On July 2nd Earhart and Noonan departed Lae, New Guinea, en route to Howland Island. Despite some inclement weather, Earhart and Noonan appeared to be getting close to the small island where they wanted to land. At 6:14 a.m. she radioed the USCGC Itasca stationed at Howland Island to say she estimated she was 200 miles away. Then at 6:45 a.m. she reported she was just 100 miles from Howland Island.
At 7:42 a.m., the Itasca picked up a message: “We must be on you, but we cannot see you. Fuel is running low. Been unable to reach you by radio. We are flying at 1,000 feet.” At 8:43 a.m. Earhart made what is believed to be her last radio transmission when she said: “We are running on line north and south.”** Not only was Earhart losing radio contact with the Itasca, her plane was running out of gas.
She was never heard from again, and no wreckage from her plane has ever been found.
As soon as the news broke of Earhart’s disappearance, newspapers wasted no time publishing articles detailing everything known about the missing plane and her crew. Articles blanketed multiple pages of daily newspapers reporting everything from interviews with friends and family of Earhart and Noonan, to facts about her plane and the flight plan, to the rescue attempts.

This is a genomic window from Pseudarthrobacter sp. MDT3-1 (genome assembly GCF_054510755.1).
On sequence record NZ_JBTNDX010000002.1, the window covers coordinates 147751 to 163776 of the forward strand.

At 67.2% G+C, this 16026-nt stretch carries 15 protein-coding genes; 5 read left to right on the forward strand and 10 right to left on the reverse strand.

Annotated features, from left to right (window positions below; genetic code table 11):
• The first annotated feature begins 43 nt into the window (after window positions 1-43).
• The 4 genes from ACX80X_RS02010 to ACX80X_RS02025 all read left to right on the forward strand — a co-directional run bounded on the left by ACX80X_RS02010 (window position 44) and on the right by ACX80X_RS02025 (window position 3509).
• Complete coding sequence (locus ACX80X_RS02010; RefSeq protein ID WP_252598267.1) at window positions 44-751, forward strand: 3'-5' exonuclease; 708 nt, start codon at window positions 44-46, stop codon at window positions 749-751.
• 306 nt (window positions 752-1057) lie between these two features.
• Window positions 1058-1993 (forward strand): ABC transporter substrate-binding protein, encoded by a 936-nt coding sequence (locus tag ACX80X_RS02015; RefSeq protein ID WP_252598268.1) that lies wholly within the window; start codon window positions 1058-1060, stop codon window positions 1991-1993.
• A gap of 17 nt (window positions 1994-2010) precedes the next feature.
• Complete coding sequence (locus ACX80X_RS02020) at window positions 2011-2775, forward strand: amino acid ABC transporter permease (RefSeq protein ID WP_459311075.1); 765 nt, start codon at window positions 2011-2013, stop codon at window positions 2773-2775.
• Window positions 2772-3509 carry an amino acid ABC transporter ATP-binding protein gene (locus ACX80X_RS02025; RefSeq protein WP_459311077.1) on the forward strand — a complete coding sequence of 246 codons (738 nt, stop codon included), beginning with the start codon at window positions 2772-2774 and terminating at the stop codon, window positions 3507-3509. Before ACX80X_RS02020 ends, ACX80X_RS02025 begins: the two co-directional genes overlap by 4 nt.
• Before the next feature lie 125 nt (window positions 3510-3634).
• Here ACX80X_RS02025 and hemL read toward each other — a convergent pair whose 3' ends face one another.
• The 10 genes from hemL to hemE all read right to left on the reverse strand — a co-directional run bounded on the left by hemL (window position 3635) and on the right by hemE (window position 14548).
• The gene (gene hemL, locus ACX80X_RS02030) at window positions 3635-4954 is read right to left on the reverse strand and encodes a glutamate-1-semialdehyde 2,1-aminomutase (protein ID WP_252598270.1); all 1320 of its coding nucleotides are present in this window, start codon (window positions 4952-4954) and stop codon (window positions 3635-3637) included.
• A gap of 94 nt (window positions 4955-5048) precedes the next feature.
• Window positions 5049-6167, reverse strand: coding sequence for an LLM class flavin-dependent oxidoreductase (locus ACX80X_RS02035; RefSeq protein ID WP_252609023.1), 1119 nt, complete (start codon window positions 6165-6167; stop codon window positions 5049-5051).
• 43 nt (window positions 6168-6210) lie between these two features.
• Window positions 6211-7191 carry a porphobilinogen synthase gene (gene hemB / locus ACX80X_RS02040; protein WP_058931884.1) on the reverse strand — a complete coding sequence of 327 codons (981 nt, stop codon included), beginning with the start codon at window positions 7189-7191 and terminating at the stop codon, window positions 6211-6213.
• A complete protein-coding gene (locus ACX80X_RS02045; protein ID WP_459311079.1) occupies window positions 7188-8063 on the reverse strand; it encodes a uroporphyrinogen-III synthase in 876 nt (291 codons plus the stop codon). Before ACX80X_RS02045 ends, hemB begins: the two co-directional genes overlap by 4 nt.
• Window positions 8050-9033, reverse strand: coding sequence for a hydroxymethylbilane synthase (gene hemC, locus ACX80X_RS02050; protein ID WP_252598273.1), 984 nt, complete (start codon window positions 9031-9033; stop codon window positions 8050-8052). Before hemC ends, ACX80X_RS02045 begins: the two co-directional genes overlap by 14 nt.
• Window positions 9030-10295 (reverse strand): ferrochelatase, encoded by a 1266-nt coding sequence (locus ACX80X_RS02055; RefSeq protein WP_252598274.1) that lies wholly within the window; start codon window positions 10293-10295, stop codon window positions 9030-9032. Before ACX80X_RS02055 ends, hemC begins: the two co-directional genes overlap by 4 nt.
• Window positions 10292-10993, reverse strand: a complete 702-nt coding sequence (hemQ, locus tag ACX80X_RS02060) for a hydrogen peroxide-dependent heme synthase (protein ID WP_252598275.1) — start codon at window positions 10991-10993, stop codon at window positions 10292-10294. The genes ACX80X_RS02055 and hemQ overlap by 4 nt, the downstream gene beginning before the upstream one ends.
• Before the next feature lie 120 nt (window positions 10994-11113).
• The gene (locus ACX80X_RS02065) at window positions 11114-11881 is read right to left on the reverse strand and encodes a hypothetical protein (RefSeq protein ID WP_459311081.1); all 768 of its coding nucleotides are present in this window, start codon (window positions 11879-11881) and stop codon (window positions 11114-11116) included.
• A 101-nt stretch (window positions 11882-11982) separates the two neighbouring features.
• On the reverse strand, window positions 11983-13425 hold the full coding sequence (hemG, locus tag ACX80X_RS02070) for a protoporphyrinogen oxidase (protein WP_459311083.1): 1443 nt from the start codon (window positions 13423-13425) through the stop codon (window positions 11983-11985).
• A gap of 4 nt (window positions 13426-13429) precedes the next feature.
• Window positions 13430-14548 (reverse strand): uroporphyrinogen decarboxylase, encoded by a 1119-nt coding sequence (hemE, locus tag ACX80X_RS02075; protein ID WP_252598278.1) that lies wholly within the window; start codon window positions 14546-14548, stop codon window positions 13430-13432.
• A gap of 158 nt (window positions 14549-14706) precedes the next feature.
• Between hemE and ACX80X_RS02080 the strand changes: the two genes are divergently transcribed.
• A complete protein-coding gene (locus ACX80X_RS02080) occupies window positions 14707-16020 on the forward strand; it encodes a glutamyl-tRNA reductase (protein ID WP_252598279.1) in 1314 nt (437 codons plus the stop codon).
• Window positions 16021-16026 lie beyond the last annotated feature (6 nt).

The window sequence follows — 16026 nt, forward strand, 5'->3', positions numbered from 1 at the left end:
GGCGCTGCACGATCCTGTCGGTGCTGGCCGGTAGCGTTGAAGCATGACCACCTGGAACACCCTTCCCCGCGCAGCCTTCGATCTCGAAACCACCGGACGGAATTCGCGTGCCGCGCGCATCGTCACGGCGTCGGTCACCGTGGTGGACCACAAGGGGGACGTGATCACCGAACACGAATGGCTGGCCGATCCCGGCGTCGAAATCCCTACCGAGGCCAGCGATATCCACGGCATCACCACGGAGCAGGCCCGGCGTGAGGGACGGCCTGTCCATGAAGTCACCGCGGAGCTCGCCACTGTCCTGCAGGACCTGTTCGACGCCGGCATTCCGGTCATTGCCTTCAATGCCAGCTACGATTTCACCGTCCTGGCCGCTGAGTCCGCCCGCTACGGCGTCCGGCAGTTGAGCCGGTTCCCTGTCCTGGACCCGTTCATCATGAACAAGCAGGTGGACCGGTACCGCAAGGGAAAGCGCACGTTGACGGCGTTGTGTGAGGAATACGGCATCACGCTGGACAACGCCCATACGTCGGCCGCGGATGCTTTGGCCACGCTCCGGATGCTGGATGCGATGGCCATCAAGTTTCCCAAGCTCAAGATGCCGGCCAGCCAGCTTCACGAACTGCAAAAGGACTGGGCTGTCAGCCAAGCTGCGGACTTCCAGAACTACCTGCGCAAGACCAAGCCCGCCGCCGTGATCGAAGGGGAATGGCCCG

In addition to a front page article, the 3 July 1937 issue of the Seattle Daily Times had two pages devoted to articles about Earhart, Noonan, and the search. As you can imagine, great hope existed in those first few days after Earhart’s plane disappeared.
While official channels were monitoring the radio transmission of Earhart, so too were amateur radio enthusiasts. The article “Navy Plane Speeding to Aid Search at Howland” mentions that on the day of her disappearance, in addition to the Coast Guard and Pan American Airways, amateur radio operators were following Earhart’s radio. This was a rescue effort that many, both government and civilians, felt a part of.